Southold Cops Probe Racist Zoom Bombings at Town Board Meetings

Southold Town Police investigate Zoom bombings
Southold Town Police (Southold Town photo)

Southold Town Police are investigating a pair of “Zoom bombings” — participants espousing racist comments during online town board meetings — but it’s unclear if charges will be filed, authorities said.

The incidents were reported during a January 4 Southold Town Board meeting and a December 20 meeting of the Southold Town Anti-Bias Task Force, both of which were held via Zoom due to the coronavirus pandemic.

“This will probably fall into the realm of a hate incident, not a hate crime,” Southold Police Chief Martin Flatley told the town board during a work session on January 18.

He said Southold detectives received that advice from Suffolk County police Hate Crimes Unit investigators. He said Suffolk police Computer Crimes Unit detectives indicated that the Zoom bombings incidents didn’t meet the threshold for computer crimes charges to be filed against the commenters because the meeting was open to the public.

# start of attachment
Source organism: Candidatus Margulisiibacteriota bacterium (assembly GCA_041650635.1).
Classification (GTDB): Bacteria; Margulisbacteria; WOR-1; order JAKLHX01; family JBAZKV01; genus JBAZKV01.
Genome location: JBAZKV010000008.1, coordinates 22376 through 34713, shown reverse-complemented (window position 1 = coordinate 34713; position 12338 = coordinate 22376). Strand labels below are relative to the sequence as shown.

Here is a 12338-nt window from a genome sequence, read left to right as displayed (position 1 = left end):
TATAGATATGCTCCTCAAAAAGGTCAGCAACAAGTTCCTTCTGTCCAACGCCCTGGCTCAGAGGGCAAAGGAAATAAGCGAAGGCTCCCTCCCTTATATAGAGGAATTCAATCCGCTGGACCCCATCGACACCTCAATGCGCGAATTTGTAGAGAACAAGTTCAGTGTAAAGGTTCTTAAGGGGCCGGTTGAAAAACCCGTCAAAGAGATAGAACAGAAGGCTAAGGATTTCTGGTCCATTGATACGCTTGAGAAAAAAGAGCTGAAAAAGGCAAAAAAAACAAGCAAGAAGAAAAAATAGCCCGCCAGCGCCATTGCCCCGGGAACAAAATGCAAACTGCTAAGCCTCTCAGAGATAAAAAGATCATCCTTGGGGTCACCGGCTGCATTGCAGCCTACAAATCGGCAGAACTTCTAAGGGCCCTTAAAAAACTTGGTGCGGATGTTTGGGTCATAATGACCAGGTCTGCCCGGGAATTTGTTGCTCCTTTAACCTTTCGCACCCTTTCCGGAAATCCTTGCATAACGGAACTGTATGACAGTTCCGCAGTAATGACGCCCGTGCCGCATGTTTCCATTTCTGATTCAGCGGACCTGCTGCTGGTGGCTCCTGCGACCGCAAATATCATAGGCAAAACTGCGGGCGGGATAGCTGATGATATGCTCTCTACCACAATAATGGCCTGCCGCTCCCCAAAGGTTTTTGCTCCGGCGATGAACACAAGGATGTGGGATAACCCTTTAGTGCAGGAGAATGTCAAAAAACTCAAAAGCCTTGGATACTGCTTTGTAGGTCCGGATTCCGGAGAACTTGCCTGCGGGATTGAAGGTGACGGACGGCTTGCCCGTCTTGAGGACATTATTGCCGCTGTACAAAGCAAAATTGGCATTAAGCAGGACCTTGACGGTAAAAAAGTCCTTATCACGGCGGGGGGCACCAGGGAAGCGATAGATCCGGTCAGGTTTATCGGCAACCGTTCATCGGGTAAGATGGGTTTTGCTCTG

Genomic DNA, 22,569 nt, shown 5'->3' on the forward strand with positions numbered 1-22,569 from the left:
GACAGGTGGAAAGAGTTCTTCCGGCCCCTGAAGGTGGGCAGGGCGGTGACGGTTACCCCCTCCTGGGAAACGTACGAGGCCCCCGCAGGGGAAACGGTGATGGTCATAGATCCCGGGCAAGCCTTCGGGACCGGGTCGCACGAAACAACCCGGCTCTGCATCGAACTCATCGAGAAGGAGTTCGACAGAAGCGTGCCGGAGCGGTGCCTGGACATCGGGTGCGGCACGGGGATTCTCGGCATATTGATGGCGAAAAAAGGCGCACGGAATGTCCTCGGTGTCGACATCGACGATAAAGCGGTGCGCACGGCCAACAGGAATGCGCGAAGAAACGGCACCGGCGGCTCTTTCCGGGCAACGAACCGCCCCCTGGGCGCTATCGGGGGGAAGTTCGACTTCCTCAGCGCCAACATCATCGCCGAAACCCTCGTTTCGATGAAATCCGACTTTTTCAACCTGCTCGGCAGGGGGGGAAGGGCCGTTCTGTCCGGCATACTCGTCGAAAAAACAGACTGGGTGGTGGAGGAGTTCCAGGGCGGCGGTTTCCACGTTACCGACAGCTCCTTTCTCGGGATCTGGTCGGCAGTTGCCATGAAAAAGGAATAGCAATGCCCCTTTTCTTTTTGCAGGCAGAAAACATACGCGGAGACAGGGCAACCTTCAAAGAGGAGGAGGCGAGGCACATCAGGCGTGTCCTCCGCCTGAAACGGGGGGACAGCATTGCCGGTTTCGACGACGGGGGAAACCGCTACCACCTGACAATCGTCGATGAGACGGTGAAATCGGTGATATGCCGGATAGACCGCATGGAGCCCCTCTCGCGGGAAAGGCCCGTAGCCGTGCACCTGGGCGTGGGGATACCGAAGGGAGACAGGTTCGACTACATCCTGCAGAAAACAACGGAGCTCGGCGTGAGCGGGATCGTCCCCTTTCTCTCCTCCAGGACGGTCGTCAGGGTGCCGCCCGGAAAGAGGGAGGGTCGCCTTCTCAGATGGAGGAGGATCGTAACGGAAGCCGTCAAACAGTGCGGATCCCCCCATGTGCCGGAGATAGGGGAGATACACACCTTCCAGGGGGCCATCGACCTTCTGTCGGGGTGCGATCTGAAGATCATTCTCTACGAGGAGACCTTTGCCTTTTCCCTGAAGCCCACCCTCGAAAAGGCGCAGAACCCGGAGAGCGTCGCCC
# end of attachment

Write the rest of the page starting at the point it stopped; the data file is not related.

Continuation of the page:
“Three unknown individuals began yelling racial slurs and when their audio was disconnected they continued to type in the chatroom, continuing the racial slurs,” police said in a statement describing the first incident. “The meeting was eventually closed down. No identifying information was available for the three subjects.”

Hate incidents such as biased comments like the racial slurs used in the Zoom meetings in these two cases are not generally crimes, but Suffolk County prosecutors will decide whether to pursue the case, as some of the comments reportedly included death threats. Some of the comments were made during the first town board meeting to include newly elected councilman Brian Mealy, who is the town’s first Black elected official. Mealy said he did not feel personally attacked, but the town board was concerned nonetheless.

Flatley noted that these two incidents were neither the first of their kind in the town nor are they unique to Southold, as many local government meetings have had such experiences since meetings were largely held online over the past two years. Southold Town lawmakers said they will consider creating a policy to turn off the written comment function of the town board meeting Zooms in which some of the racist comments were made.

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